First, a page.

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BBGA sees challenges in integrating VLJs
Light Jets (VLJs) operations and the Association has given considerable thought on how the VLJs will be integrated into business and general aviation. It is recognised that in civil aviation there are already small turbo-jet aeroplanes, with similar performance to that proposed for VLJs, operating in the private role with single pilots and the military have operated high performance single pilot jet aeroplanes for many years.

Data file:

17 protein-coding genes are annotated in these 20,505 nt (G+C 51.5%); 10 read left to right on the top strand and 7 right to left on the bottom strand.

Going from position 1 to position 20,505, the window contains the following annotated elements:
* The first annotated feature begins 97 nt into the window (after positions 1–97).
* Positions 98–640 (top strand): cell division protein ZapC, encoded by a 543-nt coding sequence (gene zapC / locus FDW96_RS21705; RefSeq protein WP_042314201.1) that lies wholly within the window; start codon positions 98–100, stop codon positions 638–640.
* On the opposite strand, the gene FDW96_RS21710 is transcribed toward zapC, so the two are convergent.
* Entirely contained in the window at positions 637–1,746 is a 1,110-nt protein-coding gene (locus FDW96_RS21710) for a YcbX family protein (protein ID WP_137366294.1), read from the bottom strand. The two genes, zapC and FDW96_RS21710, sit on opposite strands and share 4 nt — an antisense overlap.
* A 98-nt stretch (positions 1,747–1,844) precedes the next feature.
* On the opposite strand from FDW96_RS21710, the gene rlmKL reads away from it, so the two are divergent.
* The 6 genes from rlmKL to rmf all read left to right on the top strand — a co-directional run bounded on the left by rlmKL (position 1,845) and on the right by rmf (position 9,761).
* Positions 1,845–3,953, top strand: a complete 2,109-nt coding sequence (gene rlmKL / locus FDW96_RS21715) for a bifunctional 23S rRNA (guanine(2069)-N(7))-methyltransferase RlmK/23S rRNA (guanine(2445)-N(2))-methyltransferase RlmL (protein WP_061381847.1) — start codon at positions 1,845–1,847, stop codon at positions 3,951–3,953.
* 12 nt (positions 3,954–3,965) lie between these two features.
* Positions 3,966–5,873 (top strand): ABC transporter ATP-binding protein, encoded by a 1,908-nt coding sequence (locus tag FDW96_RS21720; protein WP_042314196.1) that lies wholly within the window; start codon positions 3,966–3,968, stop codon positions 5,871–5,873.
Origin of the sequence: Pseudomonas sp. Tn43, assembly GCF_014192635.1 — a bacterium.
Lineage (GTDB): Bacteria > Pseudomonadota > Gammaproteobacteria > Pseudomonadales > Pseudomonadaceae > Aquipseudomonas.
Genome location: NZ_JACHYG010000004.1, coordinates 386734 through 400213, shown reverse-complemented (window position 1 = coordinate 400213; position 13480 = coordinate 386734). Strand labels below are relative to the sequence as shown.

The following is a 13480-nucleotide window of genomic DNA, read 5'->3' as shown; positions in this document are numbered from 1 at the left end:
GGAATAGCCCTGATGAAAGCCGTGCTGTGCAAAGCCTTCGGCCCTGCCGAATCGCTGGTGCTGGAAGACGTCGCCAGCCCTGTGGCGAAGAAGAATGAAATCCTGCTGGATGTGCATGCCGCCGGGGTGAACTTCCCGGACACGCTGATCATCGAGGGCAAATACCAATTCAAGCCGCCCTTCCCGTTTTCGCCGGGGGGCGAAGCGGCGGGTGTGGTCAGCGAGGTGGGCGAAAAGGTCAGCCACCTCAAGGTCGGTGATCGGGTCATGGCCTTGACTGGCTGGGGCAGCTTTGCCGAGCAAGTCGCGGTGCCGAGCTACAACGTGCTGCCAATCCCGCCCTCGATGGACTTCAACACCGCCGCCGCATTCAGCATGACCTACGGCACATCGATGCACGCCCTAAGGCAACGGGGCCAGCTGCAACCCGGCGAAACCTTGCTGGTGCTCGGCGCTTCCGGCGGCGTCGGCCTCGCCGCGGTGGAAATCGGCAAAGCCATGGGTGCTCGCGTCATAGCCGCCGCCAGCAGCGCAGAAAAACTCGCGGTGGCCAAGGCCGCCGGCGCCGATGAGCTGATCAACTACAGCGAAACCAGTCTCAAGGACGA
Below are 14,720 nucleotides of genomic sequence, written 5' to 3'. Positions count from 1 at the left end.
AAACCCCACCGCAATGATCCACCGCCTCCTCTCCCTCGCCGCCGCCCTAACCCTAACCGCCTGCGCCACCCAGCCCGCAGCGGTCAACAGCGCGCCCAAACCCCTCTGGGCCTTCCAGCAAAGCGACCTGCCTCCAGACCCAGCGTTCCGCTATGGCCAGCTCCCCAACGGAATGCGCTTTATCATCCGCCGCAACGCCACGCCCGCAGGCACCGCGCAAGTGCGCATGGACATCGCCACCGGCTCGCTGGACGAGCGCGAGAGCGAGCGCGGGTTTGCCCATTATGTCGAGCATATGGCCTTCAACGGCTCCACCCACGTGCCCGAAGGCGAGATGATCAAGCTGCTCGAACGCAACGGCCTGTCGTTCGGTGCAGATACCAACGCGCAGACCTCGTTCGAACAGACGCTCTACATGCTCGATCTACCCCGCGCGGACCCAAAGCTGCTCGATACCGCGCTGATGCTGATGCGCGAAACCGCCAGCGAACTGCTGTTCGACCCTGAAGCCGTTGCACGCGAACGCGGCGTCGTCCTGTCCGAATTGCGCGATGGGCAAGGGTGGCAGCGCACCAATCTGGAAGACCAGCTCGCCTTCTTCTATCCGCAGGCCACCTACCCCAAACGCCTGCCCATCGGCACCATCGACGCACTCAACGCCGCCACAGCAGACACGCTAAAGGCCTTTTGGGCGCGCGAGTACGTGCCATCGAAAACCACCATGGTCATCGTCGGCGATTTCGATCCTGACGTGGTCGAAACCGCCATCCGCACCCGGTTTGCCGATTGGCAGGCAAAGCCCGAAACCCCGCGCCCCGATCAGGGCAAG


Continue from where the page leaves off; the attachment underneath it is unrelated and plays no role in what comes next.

The members of the British Business and General Aviation Association (BBGA) cover all aspects of Very Light Jets (VLJs) operations and the Association has given considerable thought on how the VLJs will be integrated into business and general aviation. It is recognised that in civil aviation there are already small turbo-jet aeroplanes, with similar performance to that proposed for VLJs, operating in the private role with single pilots and the military have operated high performance single pilot jet aeroplanes for many years. VLJs by definition are aeroplanes with a maximum all up weight not exceeding 10,000 lbs, powered by turbo-jet engines and capable of being operated by a single pilot. There has been considerable publicity recently on VLJs that has mainly portrayed who the manufacturers are, what their products are likely to be and what they are capable of doing. The range that most of the VLJs are being designed for, and their short field performance, makes them very suitable for European operations and opens up many airfields that are otherwise not available to turbo-jet aeroplanes. However to get to most European destinations from the United Kingdom will require transiting what is probably the highest air traffic density airspace in the world. As yet no VLJ has been certificated by the European Aviation Safety Agency (EASA) but it is anticipated that by the end of 2006 some will be. The numbers of VLJs that are expected to be operated within the UK, Europe and beyond are difficult to define but it is not expected that there will be a sudden influx. One of the driving forces for the VLJ is the low purchase price when compared with current small turbo jet aeroplanes and this will be attractive to anyone who fancies owning and flying a jet aeroplane as well as those who wish to run an air taxi type business or reasonably cheap corporate operation. With access to main airports becoming increasingly difficult for non-airline operators, business aircraft are making full use of alternative lesser-used airfields. VLJs, with their proposed good field performance, will offer even more airfields than those operated for the larger business jets. This will add to the flexibility for those wishing to have an airfield close at hand for residency and business purposes so saving considerable time and hassle with the procedures at the larger airfields. However operators will need to be careful when flying from short runways as the take-off and landing performances could become critical. Accommodating the VLJs on the ground will need careful planning as they will require hard standings for parking and as they have sophisticated technical equipment will need hangarage to avoid the rigours of the European weather. Hangarage at most airfields is already at a premium and certain airfields may not have problems in getting planning permission for any additions but local planning authorities may not look kindly on others. With security regulations on aircraft operations being tightened by the European Commission (EC) and Department for Transport (DfT), vigil on the security of the aircraft on the ground will be necessary as the potential damage that a VLJ could do to any target by one stolen or in the wrong hands would have tremendous repercussions. As far as maintenance is concerned there should be few problems as most VLJs will be certificated under Certification Standard (CS) 23 and parts of CS 25, will require maintenance by Part 145 facilities and maintenance organisations should be able to cope provided that they can overcome the perennial problems of labour shortages and availability to Type Rating Course for the VLJs close to their place of business. JAR-FCL requires that anyone wanting to fly a turbo-jet aeroplane must obtain a type rating. For Private Pilot's Licence (PPL) holders this will require specific studies in various aspects of the operation of high performance aeroplanes and a minimum of 200 hours flying experience. To get the most out of the VLJs capabilities, PPL holders will also need an Instrument Rating (IR). It is expected that any holder of a Professional Pilot's Licence who is aiming to fly a VLJ for any purpose will already have an IR. The VLJ manufacturers have already stated that they will insist that anyone wishing to acquire one of their products must complete a structured course on the aeroplane and be tested to an acceptable level of competence before the aeroplane will be released. Of concern is the second hand market that will ultimately appear for VLJs and how the competency of pilots will be assured before they fly these aircraft; this is an area where BBGA believe a pro-active Trade Association can help. For some pilots graduating from light piston engined aeroplanes there will be a tremendous difference in operating a VLJ. The complexity of all the avionic equipment will demand considerable knowledge and concentration that even experienced pilots are now finding a handful. Added to this will be the higher performance in speed, rates of climb and descent. Single pilot operations in dense controlled airspace could become very demanding and less experienced pilots could find difficulties in coping. There could be a case for restricting certain classes of airspace to two pilot operations; this has already been done at London City Airport. Maintaining competency on VLJs could become a major problem for private pilots, as it is essential that they are up-to-speed on all facets of the operations within the congested European airspace. JAR-OPS 1 requires all commercial air transport (CAT) operations in turbo-jet aeroplanes at night or under instrument flight rules (IFR) to have two pilots and it is felt that passengers would only be content if this was the case. As VLJs will be certificated as single pilot aeroplanes it is expected that some will lobby to have this requirement amended; it is felt that a very strong safety case, would have to be made before there are any changes in this requirement. For corporate operations the company may well dictate that all flights carrying company passengers will be crewed by two type rated pilots. Currently there are PPL pilot/owners who fly business jets and always have another rated pilot, this is a wise safety precaution and may well become the norm. There are many insurance companies that will only insure turbo-jet aeroplanes when flown with two rated pilots but it is known that others will accept single pilot operations but with a higher premium. This may well be the incentive to always fly with two type rated pilots. Meanwhile the insurance industry will need a 'steer' on where to set its premiums in the light of training and operating of VLJs. The point has been made that when flying VLJs with two pilots, both must be type rated. Taking an inexperienced pilot as a second pilot to meet any regulatory requirements would only increase the workload of the pilot as he would have monitor all actions by the second pilot as well as dealing with his own duties; therefore it is essential that if two pilot operations are required both pilots must be type rated. The avionic equipment that is being installed in VLJs will enable them to operate in all classes of airspace and many of the aeroplanes will be capable of flying at all levels used by CAT and similar air traffic. As the numbers of VLJs increase, airspace managers may pressure to restrict their operations and this could be detrimental to business aviation as a whole. To do this would require a considerable change in legislation as it would impinge on rights of operators to use all the airspace subject to meeting all the requirements. BBGA encourages all forms of business aviation and welcomes the introduction of VLJs into this sector of the aviation industry. It seeks to ensure that anyone wishing to operate VLJs, whether as CAT, corporate or privately, can do so without difficulty or hindrance and so enhance the growing reputation of, and need for, business aviation. It is important that VLJs enter service with the minimum of constraints and at the same time ensure that present safety levels are maintained and even increased. By John B Robinson